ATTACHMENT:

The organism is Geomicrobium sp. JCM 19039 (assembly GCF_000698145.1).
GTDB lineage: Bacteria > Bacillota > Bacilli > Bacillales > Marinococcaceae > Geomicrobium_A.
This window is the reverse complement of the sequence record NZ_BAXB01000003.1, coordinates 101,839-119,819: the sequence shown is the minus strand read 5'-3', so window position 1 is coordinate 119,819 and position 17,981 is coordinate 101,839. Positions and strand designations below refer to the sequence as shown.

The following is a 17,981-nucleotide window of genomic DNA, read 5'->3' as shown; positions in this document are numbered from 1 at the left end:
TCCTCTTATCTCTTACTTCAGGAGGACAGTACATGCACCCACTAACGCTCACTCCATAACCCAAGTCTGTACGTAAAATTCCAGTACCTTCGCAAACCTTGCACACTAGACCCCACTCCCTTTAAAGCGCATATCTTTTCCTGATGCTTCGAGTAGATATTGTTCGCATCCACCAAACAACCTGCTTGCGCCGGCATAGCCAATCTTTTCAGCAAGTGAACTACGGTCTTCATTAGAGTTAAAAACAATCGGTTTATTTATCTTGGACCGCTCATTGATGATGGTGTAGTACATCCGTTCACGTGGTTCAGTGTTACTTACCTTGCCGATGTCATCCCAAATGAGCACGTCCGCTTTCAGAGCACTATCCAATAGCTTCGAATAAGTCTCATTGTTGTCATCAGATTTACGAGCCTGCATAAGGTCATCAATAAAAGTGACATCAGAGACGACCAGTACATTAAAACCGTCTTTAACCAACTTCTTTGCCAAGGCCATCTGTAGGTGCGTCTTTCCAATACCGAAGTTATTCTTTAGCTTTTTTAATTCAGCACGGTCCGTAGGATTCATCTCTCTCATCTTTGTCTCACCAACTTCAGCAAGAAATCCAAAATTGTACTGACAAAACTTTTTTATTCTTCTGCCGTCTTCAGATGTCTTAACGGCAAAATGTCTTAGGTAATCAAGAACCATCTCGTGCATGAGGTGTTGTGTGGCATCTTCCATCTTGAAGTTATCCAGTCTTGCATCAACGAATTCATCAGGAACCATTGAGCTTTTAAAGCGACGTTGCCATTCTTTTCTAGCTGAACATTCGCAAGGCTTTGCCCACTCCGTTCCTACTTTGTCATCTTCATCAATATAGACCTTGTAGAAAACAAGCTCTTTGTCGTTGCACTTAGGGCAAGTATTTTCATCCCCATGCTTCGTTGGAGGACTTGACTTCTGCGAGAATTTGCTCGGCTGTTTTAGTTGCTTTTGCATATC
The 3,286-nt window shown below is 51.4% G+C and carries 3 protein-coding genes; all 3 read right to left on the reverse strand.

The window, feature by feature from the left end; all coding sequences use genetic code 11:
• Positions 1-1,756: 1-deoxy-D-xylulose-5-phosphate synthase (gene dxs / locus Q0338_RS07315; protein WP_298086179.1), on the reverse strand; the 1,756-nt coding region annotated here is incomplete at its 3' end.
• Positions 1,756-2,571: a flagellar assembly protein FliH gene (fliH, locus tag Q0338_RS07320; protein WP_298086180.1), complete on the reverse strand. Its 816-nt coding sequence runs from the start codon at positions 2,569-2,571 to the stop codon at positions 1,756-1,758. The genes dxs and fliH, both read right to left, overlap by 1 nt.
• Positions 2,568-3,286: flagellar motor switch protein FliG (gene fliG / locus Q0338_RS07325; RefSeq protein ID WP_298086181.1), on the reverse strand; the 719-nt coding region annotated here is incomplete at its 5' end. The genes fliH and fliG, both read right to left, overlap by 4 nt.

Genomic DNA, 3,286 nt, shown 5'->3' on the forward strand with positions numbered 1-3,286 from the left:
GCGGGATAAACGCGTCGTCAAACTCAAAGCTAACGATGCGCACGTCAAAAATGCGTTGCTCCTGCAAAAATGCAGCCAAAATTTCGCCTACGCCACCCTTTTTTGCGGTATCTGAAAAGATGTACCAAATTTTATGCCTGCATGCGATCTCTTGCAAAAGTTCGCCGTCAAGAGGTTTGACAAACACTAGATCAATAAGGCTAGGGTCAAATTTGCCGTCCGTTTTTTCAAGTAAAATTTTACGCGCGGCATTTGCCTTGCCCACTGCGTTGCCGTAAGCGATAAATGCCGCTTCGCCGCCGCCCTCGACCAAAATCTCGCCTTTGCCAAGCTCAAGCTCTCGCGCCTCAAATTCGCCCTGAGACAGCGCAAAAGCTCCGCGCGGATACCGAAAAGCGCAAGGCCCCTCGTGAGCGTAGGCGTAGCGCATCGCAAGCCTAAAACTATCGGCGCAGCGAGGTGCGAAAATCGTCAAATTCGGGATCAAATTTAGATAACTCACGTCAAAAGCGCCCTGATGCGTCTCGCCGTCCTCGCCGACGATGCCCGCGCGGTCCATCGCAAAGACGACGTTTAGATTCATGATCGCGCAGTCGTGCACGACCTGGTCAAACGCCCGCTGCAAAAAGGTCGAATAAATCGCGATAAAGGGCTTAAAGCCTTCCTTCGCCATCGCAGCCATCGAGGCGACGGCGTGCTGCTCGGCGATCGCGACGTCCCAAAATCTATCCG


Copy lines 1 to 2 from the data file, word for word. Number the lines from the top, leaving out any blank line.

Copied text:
The organism is Geomicrobium sp. JCM 19039 (assembly GCF_000698145.1).
GTDB lineage: Bacteria > Bacillota > Bacilli > Bacillales > Marinococcaceae > Geomicrobium_A.